It’s impossible to guarantee the safety of any item checked in an aircraft hold. Unfortunately, accidents – or worse – do happen. These few simple steps may go some way to mitigating the risks, but the best deterrent is simply – if you can manage without it – leave the screen at home.

  • Pack electronics in a protective case
  • Wrap items in a towel/clothing, then pack in the centre of the suitcase ensuring there is clothing below, above and to the sides of the items to provide extra padding. Wrap each electronic separately, not in one pile
  • Lock your case to reduce the chances of items going missing, but only use a TSA-approved lock to secure your suitcase
  • Check your insurance cover for electronics packed in the hold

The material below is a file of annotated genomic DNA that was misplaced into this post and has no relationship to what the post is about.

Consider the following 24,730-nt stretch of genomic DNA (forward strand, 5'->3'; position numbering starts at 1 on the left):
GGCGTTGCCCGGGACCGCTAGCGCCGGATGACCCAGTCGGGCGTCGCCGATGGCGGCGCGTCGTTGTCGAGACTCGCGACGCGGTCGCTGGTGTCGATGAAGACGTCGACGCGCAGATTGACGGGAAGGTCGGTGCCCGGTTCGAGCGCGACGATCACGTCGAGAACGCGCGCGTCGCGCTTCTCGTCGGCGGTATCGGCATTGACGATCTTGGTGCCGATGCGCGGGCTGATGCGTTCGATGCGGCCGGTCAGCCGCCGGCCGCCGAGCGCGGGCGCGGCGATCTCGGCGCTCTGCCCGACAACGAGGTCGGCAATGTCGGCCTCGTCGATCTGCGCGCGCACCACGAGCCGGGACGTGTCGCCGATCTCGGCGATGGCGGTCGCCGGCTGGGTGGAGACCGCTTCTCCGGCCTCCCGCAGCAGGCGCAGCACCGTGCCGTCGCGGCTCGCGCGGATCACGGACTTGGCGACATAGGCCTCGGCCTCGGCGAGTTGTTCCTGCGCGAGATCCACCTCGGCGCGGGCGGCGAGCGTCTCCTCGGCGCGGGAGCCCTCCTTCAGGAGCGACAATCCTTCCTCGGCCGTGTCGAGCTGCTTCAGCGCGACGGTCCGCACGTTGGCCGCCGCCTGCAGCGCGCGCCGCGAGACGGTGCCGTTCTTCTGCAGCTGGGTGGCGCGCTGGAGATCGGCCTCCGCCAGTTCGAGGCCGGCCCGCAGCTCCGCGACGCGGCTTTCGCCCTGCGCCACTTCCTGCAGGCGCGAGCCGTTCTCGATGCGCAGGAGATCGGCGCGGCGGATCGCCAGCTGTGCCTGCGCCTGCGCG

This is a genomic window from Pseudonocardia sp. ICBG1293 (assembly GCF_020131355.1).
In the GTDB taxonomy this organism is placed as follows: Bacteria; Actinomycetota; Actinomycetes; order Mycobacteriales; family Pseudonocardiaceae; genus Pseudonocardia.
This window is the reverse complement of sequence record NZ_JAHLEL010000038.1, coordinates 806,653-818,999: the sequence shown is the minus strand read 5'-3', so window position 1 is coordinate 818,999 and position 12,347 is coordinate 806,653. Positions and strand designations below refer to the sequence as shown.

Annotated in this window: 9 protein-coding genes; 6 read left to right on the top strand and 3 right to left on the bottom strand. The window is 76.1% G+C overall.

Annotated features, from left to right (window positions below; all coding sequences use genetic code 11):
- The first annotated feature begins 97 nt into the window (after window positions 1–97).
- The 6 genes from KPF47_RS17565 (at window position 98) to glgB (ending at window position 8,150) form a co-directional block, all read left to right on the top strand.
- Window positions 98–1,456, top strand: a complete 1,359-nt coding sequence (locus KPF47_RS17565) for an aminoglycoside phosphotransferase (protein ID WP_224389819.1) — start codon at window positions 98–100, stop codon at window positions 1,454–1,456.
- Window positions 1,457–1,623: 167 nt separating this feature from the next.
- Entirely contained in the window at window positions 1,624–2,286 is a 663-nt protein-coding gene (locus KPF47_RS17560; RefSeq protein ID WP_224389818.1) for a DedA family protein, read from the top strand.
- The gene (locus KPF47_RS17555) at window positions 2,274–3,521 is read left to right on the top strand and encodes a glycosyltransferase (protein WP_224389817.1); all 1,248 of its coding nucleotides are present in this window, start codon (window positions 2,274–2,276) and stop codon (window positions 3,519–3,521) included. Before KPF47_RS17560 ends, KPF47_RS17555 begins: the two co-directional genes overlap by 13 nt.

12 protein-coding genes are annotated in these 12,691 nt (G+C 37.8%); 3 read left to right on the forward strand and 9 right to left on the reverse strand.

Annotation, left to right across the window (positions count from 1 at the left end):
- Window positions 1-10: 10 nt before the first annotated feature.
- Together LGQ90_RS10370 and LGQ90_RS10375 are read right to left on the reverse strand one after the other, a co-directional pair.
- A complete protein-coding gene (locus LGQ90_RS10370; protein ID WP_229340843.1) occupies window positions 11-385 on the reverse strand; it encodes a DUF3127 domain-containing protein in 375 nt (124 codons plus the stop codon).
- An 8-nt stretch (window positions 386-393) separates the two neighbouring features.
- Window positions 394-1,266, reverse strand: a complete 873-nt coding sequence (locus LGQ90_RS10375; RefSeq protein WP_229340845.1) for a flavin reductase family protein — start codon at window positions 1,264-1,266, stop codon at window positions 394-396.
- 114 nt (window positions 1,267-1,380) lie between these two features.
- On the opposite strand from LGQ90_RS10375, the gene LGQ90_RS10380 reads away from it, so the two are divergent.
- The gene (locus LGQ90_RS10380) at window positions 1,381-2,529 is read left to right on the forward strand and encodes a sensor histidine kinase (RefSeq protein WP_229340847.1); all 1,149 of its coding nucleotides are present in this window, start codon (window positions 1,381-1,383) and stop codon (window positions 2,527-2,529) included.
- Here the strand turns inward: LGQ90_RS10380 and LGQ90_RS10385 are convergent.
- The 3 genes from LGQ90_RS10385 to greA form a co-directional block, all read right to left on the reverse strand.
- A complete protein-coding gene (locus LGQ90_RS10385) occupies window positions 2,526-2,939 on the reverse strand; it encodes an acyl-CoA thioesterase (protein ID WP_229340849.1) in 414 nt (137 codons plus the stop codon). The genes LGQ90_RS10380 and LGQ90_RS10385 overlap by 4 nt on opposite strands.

• Pack efficiently by not taking items you won’t really need or will attract attention to your suitcase. Also, consider buying toiletries once at your destination to reduce the chance of liquids leaking into your electronics

Top tips for travelling long-haul, device-free:

While these new restrictions are a bit of an inconvenience, these handy tips will help you make the most of your newly screen-free travel experience:

  • Expect confusion and delays – Arrive at the airport at least three hours before departure. There are likely to be extra-long queues as the new ruling takes effect – expect delays from confused passengers, while bags are repacked at check-in and while bags are screened at departures
  • Look forward to the inflight entertainment – Check your flight’s in-flight entertainment options before travelling, to see the latest movies, TV shows, radio shows and exclusive content available during the journey